I managed to walk to the local independent general store (reminds me of the days when I used to 'pop down the road' for minor domestic needs as a child (everything was safe for children in those days)), obtained my one bottle (one pint) of milk in a plastic container and realised I really must push myself more as it was in fact a good experience, the sun gently settling behind the hill. "Stop complaining Such and making a fuss!"
     Home again, the postman had been and there were three envelopes. The home was warm as being only down the road I had left the heating on (warm air gas not radiators, although mobile electric radiators enable economy and flexibility.
     Having decided not to make tea (no milk) and not feeling in the mood for coffee but I was in the mood for something and could not think what, except definitely not alcohol was the mood that forced me out. Now with milk, I made a cup of tea, had a chocolate biscuit and sat down to read the outdated papers. Those read, minus some cut out pieces, I sacked them for segregated waste and turned to the mail I had brought in with me. I opened an obvious advertising envelope but it had 'Waitrose' on the envelope. It was indeed worthwhile opening. Inside was a delightful small square booklet, superbly well printed on quality paper enticingly laid out by a serious designer, advertising their Christmas fare to be available in the next few days. Nice timing, we have just entered Advent.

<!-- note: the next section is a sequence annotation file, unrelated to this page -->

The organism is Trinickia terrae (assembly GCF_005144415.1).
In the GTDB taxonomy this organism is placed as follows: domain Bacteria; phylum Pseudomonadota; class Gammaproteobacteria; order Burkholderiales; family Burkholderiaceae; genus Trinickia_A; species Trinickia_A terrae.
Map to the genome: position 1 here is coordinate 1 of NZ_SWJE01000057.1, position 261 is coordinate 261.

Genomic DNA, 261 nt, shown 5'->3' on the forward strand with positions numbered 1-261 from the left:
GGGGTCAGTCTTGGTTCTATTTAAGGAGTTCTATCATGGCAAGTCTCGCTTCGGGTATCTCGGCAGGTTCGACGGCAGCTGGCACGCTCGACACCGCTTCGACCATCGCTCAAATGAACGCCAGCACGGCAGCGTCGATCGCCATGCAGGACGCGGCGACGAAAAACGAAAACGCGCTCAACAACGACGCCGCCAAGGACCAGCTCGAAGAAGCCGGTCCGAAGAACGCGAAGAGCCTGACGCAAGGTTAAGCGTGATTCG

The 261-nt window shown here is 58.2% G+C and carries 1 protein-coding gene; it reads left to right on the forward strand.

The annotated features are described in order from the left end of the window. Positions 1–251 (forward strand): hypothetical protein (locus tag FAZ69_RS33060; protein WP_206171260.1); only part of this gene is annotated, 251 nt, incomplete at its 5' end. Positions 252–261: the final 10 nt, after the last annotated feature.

This was excellent advertising. I settled down to comment here while enjoying, glancing through my window down the valley where a light mist was gathering in the distance. Detail was being occluded in the gloaming and a multitude of emotions descended around me. It was not loneliness but an aloneness, which I wanted to share but in a distant way, not a 'close to' way, such as I am doing now, which is why I moved across to my writing table but still seeing through the window.
      My valley scene lay before me as before but now masked by the window frame and curtains, the dining-table, littered with meal condiments and a heaped scatter of loose papers to clear working space for new writing on the writing desk, itself overcrowded with 'work vaguely in hand'. My desk lamp lighted my immediate area of concentration while the gloaming deepened outside, the tv shining more and more brightly as the gloaming deepened.